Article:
Truth and Consequences
by Jon Walker
«Do not be deceived: God cannot be mocked. A man reaps what he sows.» (Galatians 6:7 NIV)
The other night, I was watching a round-table discussion about the fate of Michael Vick. If, somehow, you’ve been able to avoid all forms of media for the last few weeks, Vick, once the gifted quarterback for the National Football League’s Atlanta Falcons, will be in jail for the next few years because of his part in a violent dog-fighting network.
But lest we get sidetracked by lesser matters, let’s agree up front that our conversation here isn’t about Michael Vick; it’s about forgiveness.
One of the participants in the roundtable discussion said he told Vick, who is his friend, that (paraphrasing), «If Jesus is your Lord and you really believe in him, and if you’ve asked him for forgiveness, then you are forgiven. He has fully forgiven you.»
As we say in the South, that’ll preach! It lines right up with 1 John 1:9 – «If we confess our sins, he is faithful and just and will forgive us our sins and purify us from all unrighteousness.» (NIV)
But then the gentleman went on to say that if Vick continued to walk in righteousness, because God had fully forgiven him, all the things taken away from the athlete – his NFL career, his millions, his stardom, his credibility – would be returned to him two-fold.
Certainly, that’s a comforting and encouraging thought for anyone in the middle of a mess, particularly one as monumental and public as the one Vick is in.
But it’s not a biblical thought.
Forgiveness is not a contract with God, as in, «You forgive me and I get my old life back.» Forgiveness is God’s choice; it emerges from his infinite love. He paid a bloody, costly price to forgive you, even as you were still steeped in sin.
God will forgive you, but that doesn’t mean he’ll remove the consequences of your sin.
I remember my father telling me that on the day I told him my girlfriend was pregnant. The Holy Spirit reached deep into my memory and pulled from its recesses the verse: «Do not be deceived: God cannot be mocked. A man reaps what he sows.» (Galatians 6:7 NIV)
God forgives us of our sins, but that doesn’t mean we won’t reap what we sow: the crisis pregnancy remains, or the prosecution still takes place, or the job is lost, or the death occurs.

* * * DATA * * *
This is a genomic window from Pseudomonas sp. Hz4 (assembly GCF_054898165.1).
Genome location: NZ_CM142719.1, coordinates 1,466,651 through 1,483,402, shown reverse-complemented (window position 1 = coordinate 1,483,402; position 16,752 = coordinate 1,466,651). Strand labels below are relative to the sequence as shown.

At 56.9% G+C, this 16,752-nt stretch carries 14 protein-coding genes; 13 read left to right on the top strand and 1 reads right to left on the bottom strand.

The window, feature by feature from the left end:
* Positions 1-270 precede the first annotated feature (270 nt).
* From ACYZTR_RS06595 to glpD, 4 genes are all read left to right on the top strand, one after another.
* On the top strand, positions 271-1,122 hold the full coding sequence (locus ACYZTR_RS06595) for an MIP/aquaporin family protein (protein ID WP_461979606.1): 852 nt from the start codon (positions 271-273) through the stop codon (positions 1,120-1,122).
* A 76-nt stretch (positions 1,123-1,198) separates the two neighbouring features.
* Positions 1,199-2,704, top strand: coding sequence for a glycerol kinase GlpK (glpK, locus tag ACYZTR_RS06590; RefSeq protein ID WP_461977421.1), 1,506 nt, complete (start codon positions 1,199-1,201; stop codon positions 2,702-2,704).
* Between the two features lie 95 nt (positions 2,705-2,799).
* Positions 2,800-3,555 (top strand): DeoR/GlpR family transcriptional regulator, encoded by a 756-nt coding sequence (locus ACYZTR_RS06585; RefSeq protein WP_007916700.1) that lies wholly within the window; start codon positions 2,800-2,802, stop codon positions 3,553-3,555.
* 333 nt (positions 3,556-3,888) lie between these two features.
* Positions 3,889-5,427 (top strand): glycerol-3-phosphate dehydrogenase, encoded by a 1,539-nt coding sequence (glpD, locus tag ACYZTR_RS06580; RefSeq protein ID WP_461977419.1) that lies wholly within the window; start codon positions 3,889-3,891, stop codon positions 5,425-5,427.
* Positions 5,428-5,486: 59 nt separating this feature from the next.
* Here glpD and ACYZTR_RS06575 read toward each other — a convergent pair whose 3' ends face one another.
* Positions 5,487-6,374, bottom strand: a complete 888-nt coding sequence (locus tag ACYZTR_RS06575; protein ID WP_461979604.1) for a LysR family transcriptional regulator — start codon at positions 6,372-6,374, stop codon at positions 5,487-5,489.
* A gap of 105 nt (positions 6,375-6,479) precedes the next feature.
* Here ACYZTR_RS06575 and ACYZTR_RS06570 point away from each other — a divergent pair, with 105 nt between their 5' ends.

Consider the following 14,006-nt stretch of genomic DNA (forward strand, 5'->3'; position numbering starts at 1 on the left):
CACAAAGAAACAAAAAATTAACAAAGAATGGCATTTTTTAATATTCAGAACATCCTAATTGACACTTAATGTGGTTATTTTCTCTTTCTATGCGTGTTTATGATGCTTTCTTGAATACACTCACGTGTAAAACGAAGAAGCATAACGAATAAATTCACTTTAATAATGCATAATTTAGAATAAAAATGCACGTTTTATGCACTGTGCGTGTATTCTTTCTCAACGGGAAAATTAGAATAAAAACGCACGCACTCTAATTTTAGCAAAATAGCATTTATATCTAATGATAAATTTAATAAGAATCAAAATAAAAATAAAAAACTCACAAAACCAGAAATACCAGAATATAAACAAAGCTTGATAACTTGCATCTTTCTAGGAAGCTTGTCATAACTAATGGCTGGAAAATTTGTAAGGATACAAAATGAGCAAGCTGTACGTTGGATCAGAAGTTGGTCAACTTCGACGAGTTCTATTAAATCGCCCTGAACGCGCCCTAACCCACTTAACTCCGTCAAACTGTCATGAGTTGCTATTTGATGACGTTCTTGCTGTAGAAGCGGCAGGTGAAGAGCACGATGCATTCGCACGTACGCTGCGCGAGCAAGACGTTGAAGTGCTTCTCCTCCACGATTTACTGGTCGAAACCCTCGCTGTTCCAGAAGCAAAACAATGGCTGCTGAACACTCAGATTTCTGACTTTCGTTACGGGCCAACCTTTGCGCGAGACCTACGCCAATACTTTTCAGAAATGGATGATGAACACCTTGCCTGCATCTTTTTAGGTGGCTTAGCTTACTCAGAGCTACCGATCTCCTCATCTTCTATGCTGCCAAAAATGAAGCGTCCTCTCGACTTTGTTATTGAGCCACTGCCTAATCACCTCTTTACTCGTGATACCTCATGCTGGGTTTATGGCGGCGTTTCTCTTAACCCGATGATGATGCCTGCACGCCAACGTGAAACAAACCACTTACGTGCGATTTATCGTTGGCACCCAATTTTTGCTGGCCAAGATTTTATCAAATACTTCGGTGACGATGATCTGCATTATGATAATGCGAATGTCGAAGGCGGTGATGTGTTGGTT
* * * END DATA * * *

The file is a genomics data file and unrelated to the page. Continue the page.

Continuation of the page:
Sometimes, like in the case of Jacob, the consequence, his limp, becomes a trophy of grace, a constant reminder of God’s love, forgiveness, and sovereignty (Genesis 32).
Oswald Chambers describes God as the «Great Engineer,» who is much more interested in the eternal consequences of our decisions than he is in such temporary matters as where we work, how we look, or what we can keep hidden. In other words, he’s more concerned about your character than your good name, your status, or your ability to play football better than any of his other creations.
As the Great Engineer, he may even engineer circumstances to bring you back into his arms, back to the truth, back to the point where you recognize that eternal consequences are the only ones that matter. (Consider Jeremiah 1:11-19.)
Michael Vick, after telling the press his ordeal had led him to receive Christ as his Savior, said God was more interested in Michael Vick the man than he was in Michael Vick the football player. Amen, brother.
When considering the colossal, earthly losses of Vick – the height from which he fell – is it conceivable that those losses are minor when compared to God losing a beloved child like Vick? Or that those losses are minor to Vick when he allows the truth of God to take deep root within him: «For what will it profit a man if he gains the whole world, and loses his own soul? Or what will a man give in exchange for his soul?» (Mark 8:36-37 NKJV)
Michael Vick is worth more to God than any NFL contract, more than temporary fame or man-measured glory.
And if that’s true for Michael Vick, then that’s true for you, too. You are worth more to God than all the contracts in the NFL, and you are worth more to God than the sins you commit. He stands ready to forgive and, in the light of eternity, the consequences you fear may be less significant than you think.
· Really forgiven? – Do you believe God has truly forgiven you? If not, ask him why you feel this way. Perhaps there is more you need to address, regarding your sin. Or perhaps it is a sign you’re struggling to believe God’s truth: «If we confess our sins, he is faithful and just and will forgive us our sins and purify us from all unrighteousness.» (1 John 1:9 NIV)
· God engineers – If you’re in the midst of a crisis – or just a blessed mess – consider if it was engineered by God to bring you back to him or redirect your life. Look at Jeremiah 1:11-19 and consider why God allowed hardship to overtake Israel. Did God mean it for good?
· Remember God’s father heart – «… But while he was still a long way off, his father saw him and was filled with compassion for him; he ran to his son, threw his arms around him and kissed him. The son said to him, 'Father, I have sinned against heaven and against you. I am no longer worthy to be called your son.' But the father said to his servants, 'Quick! Bring the best robe and put it on him. Put a ring on his finger and sandals on his feet. Bring the fattened calf and kill it. Let's have a feast and celebrate. For this son of mine was dead and is alive again; he was lost and is found.'» (Luke 15:20-24 NIV)
· Pray for Michael Vick – Pray that the Christ-seed within him will grow into a mighty Jesus-tree, that he will stay committed to Christ, and that Vick will emerge from this crisis as a faithful voice for the glory of God. «Have a feast and celebrate. For this son of mine was dead and is alive again; he was lost and is found!»
© 2007 Jon Walker. All rights reserved.
Devocionales Cristianos www.devocionalescristianos.org